Who benefits from nature tourism?
Using nature’s beauty as a tourist draw can boost conservation in China’s valued panda preserves, but it isn’t an automatic ticket out of poverty for the human inhabitants, a long-term study at MSU shows.
The hitch? Often those who benefit most from nature-based tourism endeavors are people who already have resources. The truly impoverished have a harder time breaking into the tourism business.
The study, published in PLoS One, looks at nearly a decade of burgeoning tourism in the Wolong Nature Reserve in southwestern China. Like many areas in the world, China is banking on tourism rather than farming to preserve fragile animal habitat while allowing people to thrive.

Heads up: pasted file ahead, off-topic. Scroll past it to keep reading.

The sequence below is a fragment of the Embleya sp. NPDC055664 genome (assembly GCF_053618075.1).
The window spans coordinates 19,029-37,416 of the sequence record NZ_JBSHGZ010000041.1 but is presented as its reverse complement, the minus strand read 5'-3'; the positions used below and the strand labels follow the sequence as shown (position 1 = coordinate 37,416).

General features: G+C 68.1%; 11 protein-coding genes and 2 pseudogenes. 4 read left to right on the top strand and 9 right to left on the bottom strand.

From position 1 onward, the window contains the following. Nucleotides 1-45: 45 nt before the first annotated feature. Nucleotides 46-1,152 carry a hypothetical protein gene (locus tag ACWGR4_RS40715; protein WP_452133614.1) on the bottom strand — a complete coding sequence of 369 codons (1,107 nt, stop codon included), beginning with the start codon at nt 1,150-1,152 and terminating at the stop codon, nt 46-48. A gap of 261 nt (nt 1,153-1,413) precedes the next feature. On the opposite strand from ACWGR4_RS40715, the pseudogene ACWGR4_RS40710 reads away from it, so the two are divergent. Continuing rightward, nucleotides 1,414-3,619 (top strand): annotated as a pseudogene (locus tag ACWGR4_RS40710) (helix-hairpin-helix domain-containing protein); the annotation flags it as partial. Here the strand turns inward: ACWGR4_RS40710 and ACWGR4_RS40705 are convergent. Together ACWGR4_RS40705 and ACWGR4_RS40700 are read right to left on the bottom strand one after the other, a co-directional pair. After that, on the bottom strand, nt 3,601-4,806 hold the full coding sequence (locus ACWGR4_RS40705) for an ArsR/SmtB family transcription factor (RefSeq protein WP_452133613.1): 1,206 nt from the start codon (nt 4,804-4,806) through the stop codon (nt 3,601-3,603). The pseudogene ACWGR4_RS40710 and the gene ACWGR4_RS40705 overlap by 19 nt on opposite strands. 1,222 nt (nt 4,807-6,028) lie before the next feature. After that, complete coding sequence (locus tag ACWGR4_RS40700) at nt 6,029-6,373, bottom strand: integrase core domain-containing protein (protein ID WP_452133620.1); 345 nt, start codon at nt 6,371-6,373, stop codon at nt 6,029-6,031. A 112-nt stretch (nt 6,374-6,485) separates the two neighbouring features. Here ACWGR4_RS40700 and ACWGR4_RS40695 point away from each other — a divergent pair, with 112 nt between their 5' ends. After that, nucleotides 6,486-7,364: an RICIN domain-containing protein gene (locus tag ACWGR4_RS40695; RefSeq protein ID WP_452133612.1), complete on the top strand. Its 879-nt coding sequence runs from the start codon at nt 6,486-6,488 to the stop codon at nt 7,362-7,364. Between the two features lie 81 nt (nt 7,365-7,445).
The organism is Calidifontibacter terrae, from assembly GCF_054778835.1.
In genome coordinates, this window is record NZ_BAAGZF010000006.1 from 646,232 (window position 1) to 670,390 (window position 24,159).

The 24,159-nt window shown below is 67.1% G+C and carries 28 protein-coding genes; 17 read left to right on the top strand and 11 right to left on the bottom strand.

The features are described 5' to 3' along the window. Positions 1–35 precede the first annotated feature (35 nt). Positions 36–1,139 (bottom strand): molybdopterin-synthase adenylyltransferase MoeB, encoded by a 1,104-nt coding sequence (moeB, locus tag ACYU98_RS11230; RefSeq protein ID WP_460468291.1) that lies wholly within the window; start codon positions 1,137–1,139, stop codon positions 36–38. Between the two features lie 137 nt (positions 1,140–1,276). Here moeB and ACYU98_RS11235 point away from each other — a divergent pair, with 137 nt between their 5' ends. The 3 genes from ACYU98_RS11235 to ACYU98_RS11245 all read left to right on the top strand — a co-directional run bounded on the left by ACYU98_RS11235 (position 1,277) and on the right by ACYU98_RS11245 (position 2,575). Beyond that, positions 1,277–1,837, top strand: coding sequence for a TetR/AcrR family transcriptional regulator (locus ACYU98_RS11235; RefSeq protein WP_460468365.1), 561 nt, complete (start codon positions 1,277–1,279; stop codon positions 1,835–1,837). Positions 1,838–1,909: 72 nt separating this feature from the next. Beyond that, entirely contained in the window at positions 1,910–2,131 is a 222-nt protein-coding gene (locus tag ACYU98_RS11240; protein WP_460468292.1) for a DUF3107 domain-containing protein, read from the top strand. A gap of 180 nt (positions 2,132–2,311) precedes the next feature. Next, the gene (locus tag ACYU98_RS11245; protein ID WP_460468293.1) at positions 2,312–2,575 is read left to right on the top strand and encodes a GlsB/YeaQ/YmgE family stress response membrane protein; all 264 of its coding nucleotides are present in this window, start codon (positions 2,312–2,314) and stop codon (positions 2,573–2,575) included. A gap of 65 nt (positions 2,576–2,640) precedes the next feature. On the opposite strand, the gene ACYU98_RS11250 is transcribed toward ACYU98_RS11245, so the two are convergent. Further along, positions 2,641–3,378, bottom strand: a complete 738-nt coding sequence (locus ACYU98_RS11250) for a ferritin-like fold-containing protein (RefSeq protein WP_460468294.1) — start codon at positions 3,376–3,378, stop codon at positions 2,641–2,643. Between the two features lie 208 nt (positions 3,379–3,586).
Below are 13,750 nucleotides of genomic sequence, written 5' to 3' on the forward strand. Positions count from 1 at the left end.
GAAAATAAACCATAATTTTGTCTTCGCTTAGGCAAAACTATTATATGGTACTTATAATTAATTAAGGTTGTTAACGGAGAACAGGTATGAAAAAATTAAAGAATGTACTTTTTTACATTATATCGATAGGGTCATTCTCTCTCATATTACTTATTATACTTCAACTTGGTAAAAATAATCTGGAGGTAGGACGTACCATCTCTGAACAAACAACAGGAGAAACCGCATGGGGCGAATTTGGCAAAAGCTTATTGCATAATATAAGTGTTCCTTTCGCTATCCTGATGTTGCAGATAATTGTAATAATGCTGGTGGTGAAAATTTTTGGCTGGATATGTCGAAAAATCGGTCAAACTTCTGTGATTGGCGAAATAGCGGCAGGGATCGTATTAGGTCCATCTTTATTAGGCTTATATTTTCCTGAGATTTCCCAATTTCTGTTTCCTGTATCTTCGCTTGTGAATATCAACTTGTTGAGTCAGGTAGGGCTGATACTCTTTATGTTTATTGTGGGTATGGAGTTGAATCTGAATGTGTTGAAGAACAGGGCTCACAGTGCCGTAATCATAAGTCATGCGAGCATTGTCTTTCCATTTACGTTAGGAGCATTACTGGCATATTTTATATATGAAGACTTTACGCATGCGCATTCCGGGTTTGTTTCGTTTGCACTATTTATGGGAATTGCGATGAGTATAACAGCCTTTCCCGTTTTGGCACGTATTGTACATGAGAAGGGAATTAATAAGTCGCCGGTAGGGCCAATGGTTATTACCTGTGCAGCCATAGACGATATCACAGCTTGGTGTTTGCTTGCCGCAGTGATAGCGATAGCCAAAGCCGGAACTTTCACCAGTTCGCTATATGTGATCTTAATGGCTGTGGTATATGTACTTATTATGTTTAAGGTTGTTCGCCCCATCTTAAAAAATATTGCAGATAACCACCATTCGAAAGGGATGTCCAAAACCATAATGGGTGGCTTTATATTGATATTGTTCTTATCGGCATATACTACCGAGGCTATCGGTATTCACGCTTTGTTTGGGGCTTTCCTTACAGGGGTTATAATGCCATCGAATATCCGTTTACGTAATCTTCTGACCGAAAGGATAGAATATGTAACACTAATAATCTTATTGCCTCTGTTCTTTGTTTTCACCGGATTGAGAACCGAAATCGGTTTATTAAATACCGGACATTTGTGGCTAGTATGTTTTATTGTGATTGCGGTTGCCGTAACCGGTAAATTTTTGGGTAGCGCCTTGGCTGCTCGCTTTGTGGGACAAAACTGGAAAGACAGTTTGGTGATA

But until now, no one has taken a close look at the long-term economic implications for people.
Wei Liu, lead author and doctoral student in MSU’s Center for Systems Integration and Sustainability, and his colleagues took advantage of the center’s 15-year history of work in Wolong to study the complex interactions of humans and nature.
Liu says China has a political structure that heavily favors social connections. The group studied the impact of having resources in Wolong. Already having money, being educated, and having relationships with governmental officials greatly increased a person’s chances of success in nature-based tourism.
Learn more about MSU’s nature tourism study.